Rod Petricevic has been labelled an "inveterate liar" by a Crown prosecutor, who told the High Court parts of the former Bridgecorp director's evidence were "nothing less than a deliberate lie under oath".

Petricevic and fellow directors Rob Roest and Peter Steigrad face 10 Securities Act charges, and are accused of misleading investors in Bridgecorp prospectuses and offer documents.

As well as the Securities Act allegations, Petricevic and Roest face eight counts of knowingly making false statements in offer documents that Bridgecorp had never missed interest payments or repayments of principal to investors.

The trio deny the charges in a case brought by the Financial Markets Authority.


In its closing submissions in Auckland yesterday, the Crown attempted to pick holes in the defence's evidence, including claims the directors did not know about missed payments to investors.

Petricevic said earlier in the trial he first became aware of missed maturity payments when he read it in the newspaper after Bridgecorp collapsed in July 2007, owing 14,500 investors $459 million.

According to the Crown, Bridgecorp began missing payments from February 7, 2007, when it failed to pay $206,000 due to investors.

Asked about Bridgecorp failing to make a large interest run at the end of March 2007, Petricevic claimed the payments were not missed because they fell due on the weekend and went out on the next banking day.

Although Roest said he knew about issues with payments in February 2007, he believed they were "delayed", not missed.

But Crown lawyer Brian Dickey said Roest's argument was an "afterthought manufactured for trial" and that Petricevic's explanation was "contrived".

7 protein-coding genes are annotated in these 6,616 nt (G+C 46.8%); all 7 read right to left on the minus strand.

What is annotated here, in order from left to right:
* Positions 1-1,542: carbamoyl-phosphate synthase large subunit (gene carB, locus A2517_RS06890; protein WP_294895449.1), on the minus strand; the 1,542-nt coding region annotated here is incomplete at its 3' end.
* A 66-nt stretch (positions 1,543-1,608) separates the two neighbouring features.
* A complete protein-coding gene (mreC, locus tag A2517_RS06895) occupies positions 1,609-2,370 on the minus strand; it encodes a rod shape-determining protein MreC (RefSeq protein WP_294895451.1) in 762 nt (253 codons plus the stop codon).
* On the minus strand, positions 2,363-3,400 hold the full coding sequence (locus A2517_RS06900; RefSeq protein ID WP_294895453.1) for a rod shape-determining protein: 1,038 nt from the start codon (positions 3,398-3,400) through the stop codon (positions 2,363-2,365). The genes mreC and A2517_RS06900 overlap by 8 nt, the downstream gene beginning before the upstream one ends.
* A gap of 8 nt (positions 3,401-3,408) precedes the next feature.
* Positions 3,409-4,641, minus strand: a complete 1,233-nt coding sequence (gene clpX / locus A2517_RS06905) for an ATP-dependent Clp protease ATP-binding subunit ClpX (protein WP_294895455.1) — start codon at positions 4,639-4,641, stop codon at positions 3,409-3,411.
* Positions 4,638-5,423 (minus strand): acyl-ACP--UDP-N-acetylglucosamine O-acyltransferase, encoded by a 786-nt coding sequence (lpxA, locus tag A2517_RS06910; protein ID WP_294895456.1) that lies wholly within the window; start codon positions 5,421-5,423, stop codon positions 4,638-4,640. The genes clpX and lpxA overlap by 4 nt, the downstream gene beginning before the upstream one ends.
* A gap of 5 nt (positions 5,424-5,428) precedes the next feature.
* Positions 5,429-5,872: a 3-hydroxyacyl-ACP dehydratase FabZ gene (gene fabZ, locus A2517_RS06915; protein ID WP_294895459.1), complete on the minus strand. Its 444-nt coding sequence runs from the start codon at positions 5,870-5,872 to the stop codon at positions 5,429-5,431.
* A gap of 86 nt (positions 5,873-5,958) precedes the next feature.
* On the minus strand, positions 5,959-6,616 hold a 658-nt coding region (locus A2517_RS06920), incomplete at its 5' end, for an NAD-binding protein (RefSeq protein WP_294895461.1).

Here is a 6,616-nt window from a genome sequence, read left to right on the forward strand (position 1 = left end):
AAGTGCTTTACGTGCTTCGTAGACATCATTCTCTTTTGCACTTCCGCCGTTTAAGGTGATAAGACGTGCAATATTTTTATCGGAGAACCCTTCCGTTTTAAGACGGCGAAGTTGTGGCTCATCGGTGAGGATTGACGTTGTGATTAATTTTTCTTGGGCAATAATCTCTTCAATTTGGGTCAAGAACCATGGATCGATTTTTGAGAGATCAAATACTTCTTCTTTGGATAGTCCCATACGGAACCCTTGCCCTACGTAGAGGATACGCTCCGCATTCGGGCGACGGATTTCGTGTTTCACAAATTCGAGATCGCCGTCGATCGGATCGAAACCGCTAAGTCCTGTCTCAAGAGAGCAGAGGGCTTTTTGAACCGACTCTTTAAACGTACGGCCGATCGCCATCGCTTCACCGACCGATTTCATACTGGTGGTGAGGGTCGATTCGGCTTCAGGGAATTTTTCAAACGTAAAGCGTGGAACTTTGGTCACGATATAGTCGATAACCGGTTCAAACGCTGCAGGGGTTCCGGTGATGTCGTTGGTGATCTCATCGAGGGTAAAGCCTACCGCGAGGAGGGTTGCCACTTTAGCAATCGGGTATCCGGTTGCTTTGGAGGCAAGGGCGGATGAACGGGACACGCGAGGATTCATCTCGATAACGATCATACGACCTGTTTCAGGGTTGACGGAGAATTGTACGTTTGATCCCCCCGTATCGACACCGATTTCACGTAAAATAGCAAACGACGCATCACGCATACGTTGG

During the trial, Petricevic said he dismissed an April 2007 report that made reference to missed investor payments because its author was a junior member of staff.

Petricevic said he did not follow up on the matter at time.

"Mr Petricevic's failure to take any steps to test the accuracy of the material statements underscores that his trial evidence on this point was nothing less than a deliberate lie under oath," Dickey said. Dickey said it was "incredulous to suggest that in [Bridgecorp's] modest one-floor office" Petricevic would not have known about missed maturity payments until after the date of receivership.

"Against the weight of this combined evidence Mr Petricevic's repetitive denials at trial should be dismissed as nothing but the product of an inveterate liar," Dickey said yesterday.

Crown submissions finished yesterday and defence lawyers are set to begin giving rebuttal statements tomorrow with today set aside for preparation.

Justice Geoffrey Venning, who is hearing the trial alone, has indicated he will give his verdict on April 5.

That same week, former Bridgecorp director Gary Urwin is expected to be sentenced after a disputed facts hearing.

Urwin originally pleaded not guilty and appeared in court with Petricevic, Roest and Steigrad. But he changed his plea in November last year.

The charges carry a maximum penalty of five years' jail or a fine of up to $300,000.

Former Bridgecorp chairman Bruce Davidson was sentenced to nine months' home detention in October after changing his plea to guilty, and was ordered to pay $500,000 reparations and perform 200 hours of community work.